This morning I went to my allergist for my allergy shot, but I was a bit alarmed that my right eye and right side of my mouth were drooping and felt weird, so my allergist examined me and told me he thinks it’s Bell’s palsy. He told me to go to my primary care doctor or ER, because they’ll want to do an MRI. So, I went from there to my primary care doctor. Usually these days I sit and read on my phone or tablet, but my eyes are bothering me, so I decided to pick up a Reader’s Digest magazine sitting on the table. I started to read a delightful story, but my doctor saw me so fast that I didn’t get to finish it. My doctor’s diagnosis is Bell’s palsy. Weird to have one eye not want to move & my mouth feel stuck on one side, but my doctor told me in most people the paralysis goes away.
Tonight, I searched for that story and I located the same story at The New Yorker and finished reading it. The story is about several topics that are near and dear to my heart – letter-writing, pen pals, and reading encyclopedias. And what is more inspiring than a story about someone in poverty working hard to become self-educated?
This true story is titled, The Encyclopedia Reader, written by Daniel A. Gross. The story is about the unlikely friendship between a prison inmate, who writes to an encyclopedia editor about an error in the encyclopedia. Without giving away the rest of the story, here is how the prison inmate described his education in school:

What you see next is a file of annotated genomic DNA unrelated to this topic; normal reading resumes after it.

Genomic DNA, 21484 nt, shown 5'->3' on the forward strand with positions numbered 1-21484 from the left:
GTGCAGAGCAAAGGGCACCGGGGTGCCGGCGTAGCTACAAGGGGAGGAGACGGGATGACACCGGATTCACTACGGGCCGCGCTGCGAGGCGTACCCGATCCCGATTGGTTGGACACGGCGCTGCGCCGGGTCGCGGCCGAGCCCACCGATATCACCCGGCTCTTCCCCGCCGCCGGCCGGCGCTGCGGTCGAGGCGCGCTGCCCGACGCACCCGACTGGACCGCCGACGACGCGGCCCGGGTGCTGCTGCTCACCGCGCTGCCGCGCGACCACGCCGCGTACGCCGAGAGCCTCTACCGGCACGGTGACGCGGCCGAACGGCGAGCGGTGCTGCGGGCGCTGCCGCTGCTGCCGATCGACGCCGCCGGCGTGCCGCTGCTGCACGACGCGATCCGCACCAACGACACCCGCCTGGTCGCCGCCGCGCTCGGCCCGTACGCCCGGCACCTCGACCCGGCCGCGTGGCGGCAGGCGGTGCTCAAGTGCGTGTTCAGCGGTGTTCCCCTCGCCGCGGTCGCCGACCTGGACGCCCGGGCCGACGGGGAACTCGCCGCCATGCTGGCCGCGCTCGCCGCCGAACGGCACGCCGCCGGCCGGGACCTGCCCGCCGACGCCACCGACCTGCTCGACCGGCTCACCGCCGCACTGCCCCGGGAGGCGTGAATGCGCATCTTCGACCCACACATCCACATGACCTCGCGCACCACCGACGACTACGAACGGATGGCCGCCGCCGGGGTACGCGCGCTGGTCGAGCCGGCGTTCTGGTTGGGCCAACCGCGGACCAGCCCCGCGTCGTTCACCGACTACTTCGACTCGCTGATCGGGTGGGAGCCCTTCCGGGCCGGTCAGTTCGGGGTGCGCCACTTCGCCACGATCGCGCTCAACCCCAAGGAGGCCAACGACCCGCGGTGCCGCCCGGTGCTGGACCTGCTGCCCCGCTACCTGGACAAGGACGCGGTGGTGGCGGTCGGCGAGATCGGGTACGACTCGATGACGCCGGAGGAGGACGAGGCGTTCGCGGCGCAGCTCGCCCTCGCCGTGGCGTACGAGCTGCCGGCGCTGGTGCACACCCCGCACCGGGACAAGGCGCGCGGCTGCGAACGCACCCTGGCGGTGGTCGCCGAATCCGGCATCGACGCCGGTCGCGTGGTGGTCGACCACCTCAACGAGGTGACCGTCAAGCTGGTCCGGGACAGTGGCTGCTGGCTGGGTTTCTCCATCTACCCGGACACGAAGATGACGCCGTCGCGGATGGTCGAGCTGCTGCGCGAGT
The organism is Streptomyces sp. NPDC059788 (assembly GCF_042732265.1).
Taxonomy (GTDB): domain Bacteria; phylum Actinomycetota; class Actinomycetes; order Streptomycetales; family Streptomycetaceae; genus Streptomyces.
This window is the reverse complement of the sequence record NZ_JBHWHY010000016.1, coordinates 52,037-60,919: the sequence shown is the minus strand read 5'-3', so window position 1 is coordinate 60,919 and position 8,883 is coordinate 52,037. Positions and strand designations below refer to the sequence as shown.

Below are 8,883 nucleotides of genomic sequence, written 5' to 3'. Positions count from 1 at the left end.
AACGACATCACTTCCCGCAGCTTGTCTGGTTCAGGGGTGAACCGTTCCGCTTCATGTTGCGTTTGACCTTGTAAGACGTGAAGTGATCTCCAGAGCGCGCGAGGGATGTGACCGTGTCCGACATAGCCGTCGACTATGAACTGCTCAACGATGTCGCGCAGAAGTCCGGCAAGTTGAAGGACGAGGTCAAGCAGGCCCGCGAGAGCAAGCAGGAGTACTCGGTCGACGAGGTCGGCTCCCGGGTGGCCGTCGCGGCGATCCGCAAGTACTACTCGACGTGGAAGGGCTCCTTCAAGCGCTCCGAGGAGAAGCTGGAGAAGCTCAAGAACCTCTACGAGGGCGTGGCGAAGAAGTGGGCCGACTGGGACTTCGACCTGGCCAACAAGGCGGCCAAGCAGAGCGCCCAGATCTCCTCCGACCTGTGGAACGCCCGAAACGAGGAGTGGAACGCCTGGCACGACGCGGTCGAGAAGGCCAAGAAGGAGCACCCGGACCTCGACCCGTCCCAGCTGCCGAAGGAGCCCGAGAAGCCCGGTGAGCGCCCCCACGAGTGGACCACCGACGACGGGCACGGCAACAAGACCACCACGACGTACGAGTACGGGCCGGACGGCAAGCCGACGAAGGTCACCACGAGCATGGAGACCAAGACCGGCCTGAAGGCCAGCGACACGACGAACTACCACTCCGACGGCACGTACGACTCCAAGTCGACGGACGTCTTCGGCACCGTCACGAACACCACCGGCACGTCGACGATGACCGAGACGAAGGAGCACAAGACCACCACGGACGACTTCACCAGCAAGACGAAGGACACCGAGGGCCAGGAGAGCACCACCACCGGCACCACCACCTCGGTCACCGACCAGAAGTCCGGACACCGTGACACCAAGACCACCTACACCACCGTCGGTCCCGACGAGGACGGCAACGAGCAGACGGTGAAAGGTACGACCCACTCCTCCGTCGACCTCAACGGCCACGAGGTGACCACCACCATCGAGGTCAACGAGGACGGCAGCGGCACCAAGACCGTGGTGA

“Eventually, the school transferred him to a special-education program. As he progressed through the grades, Woods says, instead of learning to read and write, he was given chores like collecting attendance slips and stacking milk in the cafeteria refrigerator. These tasks earned him mostly A’s and B’s. “Now, of course, I didn’t learn nothing,” he said. In high school, whenever a teacher asked him to read aloud, Woods would put his head on his desk in shame. “They say it takes a community to raise a child,” he told me. “It takes one to destroy a child, too.” Woods dropped out of school.”
Definitely go read this story. You’ll be glad you did. If this encyclopedia editor and a prison inmate could not only find some common ground, but actually strike up a friendship that began in 2004 with a letter and they finally met in 2016, then there is hope for all of America to find some common ground.
Update: Well, here’s another inspiring piece at National Review to end January:
Remembering Frederick Douglass, Champion of American Individualism, by George Will
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